Properly test the JNI code for any memory leaks. An inefficient or poorly written JNI code can result in memory leaks, which will result in the Java process growing until it reaches the maximum virtual memory size on the platform and eventually crashing.
The infamous stack overflow crash occurs when the JVM is unsuccessful in handling a stack overflow error. A proper way of handling the Java.lang.StackOverflowError is when a java.lang.VirtualMachineError is thrown to indicate to the developer that JVM has crashed or has run out of resources required to continue the operation. Still, in an unsuccessful attempt, JVM could crash abruptly.
In that crash, The JVM .dump file can verify the error as it includes the information about the number of stack overflow errors thrown.
It is very simple to verify that the crash is due to the stack overflow error as the text crash file (.dump) shows Error Message: Stack overflow near the top of the file when the JVM crashes due to stack overflow.
Following are the possible solutions for handling Java crashes due to stack overflow errors.
In most cases, a stack overflow error is caused by an application requiring a lot of stack space that eventually exceeds the memory limits of the JVM. You can examine the stack trace in the .dump file.
To prevent it, you can optimize the Java code to use lesser stack space. For example, the application might consist of recursive method calls or deep recursions that cause stack overflow errors. These should be replaced with another logic to prevent the stack overflow error.
If it is not suitable to change the stack requirements of the application, you can change the size limit of the stack by using the -Xss command-line option.
A JVM crash could also be caused due to a programming error or an error in third-party library code.
The Following are the ways to identify and troubleshoot a JVM crash during code generation.
If Java crashes while generating a code, the most common reason could be an error during method compilation. If the JVM does not properly compile a method, either the JVM crashes or the method gets compiled, resulting in a logical error.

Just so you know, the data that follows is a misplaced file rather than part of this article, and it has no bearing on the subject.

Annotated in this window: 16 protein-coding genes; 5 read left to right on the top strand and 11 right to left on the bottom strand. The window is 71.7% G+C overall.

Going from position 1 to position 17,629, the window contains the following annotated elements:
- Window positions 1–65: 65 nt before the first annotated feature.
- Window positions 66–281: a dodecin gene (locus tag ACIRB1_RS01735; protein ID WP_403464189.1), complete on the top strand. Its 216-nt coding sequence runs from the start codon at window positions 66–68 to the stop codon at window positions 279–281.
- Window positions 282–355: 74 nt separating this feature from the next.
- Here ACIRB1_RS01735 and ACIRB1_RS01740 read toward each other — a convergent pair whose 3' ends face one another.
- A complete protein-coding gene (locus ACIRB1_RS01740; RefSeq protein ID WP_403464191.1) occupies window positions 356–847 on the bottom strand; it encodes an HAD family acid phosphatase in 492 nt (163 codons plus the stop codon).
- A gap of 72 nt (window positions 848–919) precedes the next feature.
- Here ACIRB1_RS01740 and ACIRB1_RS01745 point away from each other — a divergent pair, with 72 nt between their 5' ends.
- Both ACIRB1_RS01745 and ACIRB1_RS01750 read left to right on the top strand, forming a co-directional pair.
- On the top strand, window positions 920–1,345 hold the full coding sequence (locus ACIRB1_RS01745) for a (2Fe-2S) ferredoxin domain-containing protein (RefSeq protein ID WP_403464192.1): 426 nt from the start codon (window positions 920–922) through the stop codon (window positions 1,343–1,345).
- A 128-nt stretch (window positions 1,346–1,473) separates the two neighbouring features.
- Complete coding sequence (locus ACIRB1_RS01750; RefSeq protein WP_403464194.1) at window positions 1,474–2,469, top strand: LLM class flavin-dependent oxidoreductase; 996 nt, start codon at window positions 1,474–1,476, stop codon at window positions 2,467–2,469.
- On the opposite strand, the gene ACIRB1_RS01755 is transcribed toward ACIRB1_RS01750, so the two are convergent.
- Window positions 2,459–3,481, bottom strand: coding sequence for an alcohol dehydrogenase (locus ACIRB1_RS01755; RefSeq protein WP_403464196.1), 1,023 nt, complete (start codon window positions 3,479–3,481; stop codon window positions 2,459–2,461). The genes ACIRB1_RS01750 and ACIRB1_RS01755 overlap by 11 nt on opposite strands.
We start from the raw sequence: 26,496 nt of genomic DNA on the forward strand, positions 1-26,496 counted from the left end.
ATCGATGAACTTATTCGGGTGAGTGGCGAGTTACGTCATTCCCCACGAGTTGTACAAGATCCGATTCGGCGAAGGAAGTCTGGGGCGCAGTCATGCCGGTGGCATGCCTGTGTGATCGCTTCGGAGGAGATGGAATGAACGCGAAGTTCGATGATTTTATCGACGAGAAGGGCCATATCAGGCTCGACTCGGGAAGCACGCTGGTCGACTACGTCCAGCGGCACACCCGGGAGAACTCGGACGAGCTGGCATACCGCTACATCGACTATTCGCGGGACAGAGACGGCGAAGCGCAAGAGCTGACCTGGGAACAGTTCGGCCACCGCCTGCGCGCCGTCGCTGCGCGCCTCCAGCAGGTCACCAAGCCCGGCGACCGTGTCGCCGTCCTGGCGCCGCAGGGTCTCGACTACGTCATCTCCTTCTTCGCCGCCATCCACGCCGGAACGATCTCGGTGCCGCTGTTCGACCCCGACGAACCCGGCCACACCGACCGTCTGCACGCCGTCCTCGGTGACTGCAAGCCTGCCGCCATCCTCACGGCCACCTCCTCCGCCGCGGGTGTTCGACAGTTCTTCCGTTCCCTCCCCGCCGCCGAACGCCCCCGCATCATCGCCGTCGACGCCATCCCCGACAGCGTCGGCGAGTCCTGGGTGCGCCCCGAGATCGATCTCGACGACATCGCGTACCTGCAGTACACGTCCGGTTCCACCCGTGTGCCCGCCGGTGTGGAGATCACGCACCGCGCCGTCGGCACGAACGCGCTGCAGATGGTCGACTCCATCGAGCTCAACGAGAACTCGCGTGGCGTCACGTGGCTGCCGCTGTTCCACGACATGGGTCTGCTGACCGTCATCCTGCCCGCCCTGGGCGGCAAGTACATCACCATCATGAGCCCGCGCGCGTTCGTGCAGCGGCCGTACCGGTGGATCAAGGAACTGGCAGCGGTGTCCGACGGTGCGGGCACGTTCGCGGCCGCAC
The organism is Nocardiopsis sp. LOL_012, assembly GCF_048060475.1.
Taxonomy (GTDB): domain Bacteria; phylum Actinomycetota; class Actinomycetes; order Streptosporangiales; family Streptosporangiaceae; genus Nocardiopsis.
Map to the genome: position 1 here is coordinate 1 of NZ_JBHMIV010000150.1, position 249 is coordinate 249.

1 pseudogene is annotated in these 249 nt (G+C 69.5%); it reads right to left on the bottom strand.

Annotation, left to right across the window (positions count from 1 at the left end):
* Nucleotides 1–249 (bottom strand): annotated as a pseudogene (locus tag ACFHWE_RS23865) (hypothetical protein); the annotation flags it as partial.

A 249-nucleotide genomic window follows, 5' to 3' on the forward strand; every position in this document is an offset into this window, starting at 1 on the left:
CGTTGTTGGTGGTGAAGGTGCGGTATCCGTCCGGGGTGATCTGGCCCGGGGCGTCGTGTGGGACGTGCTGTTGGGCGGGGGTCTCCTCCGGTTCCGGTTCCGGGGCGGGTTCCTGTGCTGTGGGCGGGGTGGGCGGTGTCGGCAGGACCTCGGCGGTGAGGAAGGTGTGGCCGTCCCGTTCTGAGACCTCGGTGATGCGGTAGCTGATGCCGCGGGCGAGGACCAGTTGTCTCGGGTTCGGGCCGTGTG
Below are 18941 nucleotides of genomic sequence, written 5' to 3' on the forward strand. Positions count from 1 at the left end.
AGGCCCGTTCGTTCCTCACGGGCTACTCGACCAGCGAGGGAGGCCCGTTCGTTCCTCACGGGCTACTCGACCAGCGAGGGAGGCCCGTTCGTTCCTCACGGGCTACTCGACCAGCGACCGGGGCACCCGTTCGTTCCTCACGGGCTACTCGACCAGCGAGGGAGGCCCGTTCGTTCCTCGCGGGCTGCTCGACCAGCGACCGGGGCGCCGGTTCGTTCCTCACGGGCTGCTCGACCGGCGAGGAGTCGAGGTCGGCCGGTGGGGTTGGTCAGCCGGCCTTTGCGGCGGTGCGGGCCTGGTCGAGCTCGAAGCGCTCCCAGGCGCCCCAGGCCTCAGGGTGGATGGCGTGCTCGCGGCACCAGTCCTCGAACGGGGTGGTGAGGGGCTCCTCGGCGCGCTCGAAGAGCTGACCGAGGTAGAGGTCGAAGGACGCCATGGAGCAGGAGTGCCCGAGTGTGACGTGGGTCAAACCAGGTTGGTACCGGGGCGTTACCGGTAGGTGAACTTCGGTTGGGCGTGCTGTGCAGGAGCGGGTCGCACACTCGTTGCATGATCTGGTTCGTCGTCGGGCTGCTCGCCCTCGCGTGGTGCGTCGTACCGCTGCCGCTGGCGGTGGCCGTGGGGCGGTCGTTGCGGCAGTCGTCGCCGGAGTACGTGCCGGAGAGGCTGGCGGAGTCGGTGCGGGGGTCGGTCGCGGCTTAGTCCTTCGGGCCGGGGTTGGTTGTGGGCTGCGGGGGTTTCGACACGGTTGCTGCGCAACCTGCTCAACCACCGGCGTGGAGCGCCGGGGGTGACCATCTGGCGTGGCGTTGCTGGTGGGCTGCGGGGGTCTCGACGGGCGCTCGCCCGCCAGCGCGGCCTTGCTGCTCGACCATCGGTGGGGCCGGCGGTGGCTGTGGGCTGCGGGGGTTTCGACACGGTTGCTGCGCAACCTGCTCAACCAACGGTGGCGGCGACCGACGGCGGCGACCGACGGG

The JVM can produce an error in method compilation due to a problem in the optimizing compiler. To confirm if the optimization is the reason for the crash, you can disable the optimization by specifying the -XnoOpt command-line option and then restart the application, as shown below:
java -XnoOpt myApplication
If the JVM runs the application as expected, code optimization is the reason behind the crash.
The JVM might not compile a method due to a problem in the optimizing compiler. You should first disable the code optimization. If the JVM still crashes after you have disabled the global optimization, you can easily exclude the offending methods identified earlier. If the application starts to run without the suspected method being optimized, this workaround should solve your problem.
Garbage collection is another very significant reason behind Java crashes. You can identify a garbage collection crash by analyzing the stack trace in the text crash file (.dump). If the garbage collection functions are shown in the stack trace or if the crash causing thread is a garbage collection thread, the crash must have occurred during the garbage collection. You can easily identify the garbage collection functions in the stack trace by the prefixes like mm, gc, yc, and oc.
See Also: Encapsulation In Java With Example
This article contains some smart tips and tricks for diagnosing Java crashes. Anyone working with Java applications would be well-aware that JVM crashes can cause widespread outages and can be extremely time-consuming to diagnose. While many of these problems are mysteries that remain unsolved, all it takes is some smart use of your Java knowledge and some persistence in troubleshooting and solving these errors.